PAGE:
Objective: The authors investigated the distributions and trajectories of physical illnesses preceding the diagnosis of bipolar disorder with comparison to schizophrenia and general populations. Methods: Using data from the Taiwan National Health Insurance Research Database entered from 1996 to end of 2012, we identified 13,079 patients newly diagnosed as having bipolar disorder between the age of 13 and 40 years (ie, cases). For each case with bipolar disorder, two age- and sex- and diagnosis year- schizophrenia comparisons (n=26,158)(n=26,158) and four age- and sex-matched comparisons representing the general population (n=52,316)(n=52,316) were randomly selected from the cohort. Multivariate conditional logistic regression analyses were conducted to estimate the risk of physical illness before the diagnosis (index date). Variables exhibiting a powerful association (p<0·001) were retained in the final model. Results: During the year before diagnosis, patients with newly diagnosed bipolar disorder had a higher risk of numerous physical illnesses across the cardiovascular, respiratory, gastrointestinal, endocrine/metabolic, and musculoskeletal/integument systems compared with those with schizophrenia and the general population. Trends in the risk of specific physical illnesses, mainly hypertension, heart disease, asthma, ulcer disease, hyperlipidemia, and connective tissue disease, were increased across the 3-year prodromal phase of bipolar disorder relative to schizophrenia. Conclusions: Intriguingly, physical illnesses before the diagnosis of bipolar disorder are pervasive with higher risk. Moreover, the trajectories of physical illnesses markedly differ from those of schizophrenia before full manifestation.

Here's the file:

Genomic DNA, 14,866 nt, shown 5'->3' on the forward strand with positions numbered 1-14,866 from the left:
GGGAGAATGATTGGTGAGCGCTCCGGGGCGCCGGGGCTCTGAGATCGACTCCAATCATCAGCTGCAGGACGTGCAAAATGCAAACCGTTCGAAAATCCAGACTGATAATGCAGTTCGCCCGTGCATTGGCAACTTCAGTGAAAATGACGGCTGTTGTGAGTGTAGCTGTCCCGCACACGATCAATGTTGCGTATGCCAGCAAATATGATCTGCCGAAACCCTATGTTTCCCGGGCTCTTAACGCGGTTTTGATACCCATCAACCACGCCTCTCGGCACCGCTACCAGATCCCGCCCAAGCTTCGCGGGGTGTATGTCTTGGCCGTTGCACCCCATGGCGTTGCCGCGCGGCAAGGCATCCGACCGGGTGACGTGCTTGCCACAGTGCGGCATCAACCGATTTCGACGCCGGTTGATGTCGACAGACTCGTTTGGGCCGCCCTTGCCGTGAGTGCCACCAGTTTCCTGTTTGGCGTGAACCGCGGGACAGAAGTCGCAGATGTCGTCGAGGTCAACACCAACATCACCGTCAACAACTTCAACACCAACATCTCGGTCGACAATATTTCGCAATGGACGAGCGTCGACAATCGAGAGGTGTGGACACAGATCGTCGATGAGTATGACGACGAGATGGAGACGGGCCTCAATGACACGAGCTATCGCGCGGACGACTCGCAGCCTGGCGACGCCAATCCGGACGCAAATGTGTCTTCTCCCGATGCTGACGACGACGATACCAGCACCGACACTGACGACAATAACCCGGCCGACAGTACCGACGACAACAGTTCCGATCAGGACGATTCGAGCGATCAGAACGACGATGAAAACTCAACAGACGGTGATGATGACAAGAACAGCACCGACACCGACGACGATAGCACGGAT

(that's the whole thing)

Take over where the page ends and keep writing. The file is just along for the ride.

ASJC Scopus subject areas